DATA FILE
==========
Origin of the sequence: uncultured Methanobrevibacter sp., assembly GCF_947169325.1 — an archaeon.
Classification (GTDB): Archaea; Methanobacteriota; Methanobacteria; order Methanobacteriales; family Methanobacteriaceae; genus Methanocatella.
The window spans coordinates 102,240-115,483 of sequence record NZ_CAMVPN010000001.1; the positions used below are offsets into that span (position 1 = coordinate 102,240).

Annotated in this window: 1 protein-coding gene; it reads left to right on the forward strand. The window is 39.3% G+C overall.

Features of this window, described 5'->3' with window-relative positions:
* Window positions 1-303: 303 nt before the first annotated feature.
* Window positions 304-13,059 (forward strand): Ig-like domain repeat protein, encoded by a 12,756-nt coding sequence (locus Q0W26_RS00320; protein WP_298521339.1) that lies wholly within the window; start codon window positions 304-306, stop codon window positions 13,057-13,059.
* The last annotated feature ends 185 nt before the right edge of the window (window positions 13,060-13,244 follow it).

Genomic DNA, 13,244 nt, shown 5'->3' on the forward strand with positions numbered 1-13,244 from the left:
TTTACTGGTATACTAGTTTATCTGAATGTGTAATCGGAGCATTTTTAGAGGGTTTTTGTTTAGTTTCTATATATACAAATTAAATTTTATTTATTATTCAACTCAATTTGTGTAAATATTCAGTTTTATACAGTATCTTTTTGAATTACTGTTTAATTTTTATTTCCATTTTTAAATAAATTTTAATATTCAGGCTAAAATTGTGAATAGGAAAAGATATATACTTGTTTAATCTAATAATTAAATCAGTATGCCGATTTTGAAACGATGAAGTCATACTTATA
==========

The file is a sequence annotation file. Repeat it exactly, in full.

Origin of the sequence: uncultured Methanobrevibacter sp., assembly GCF_947169325.1 — an archaeon.
Classification (GTDB): Archaea; Methanobacteriota; Methanobacteria; order Methanobacteriales; family Methanobacteriaceae; genus Methanocatella.
The window spans coordinates 102,240-115,483 of sequence record NZ_CAMVPN010000001.1; the positions used below are offsets into that span (position 1 = coordinate 102,240).

Annotated in this window: 1 protein-coding gene; it reads left to right on the forward strand. The window is 39.3% G+C overall.

Features of this window, described 5'->3' with window-relative positions:
* Window positions 1-303: 303 nt before the first annotated feature.
* Window positions 304-13,059 (forward strand): Ig-like domain repeat protein, encoded by a 12,756-nt coding sequence (locus Q0W26_RS00320; protein WP_298521339.1) that lies wholly within the window; start codon window positions 304-306, stop codon window positions 13,057-13,059.
* The last annotated feature ends 185 nt before the right edge of the window (window positions 13,060-13,244 follow it).

Genomic DNA, 13,244 nt, shown 5'->3' on the forward strand with positions numbered 1-13,244 from the left:
TTTACTGGTATACTAGTTTATCTGAATGTGTAATCGGAGCATTTTTAGAGGGTTTTTGTTTAGTTTCTATATATACAAATTAAATTTTATTTATTATTCAACTCAATTTGTGTAAATATTCAGTTTTATACAGTATCTTTTTGAATTACTGTTTAATTTTTATTTCCATTTTTAAATAAATTTTAATATTCAGGCTAAAATTGTGAATAGGAAAAGATATATACTTGTTTAATCTAATAATTAAATCAGTATGCCGATTTTGAAACGATGAAGTCATACTTATA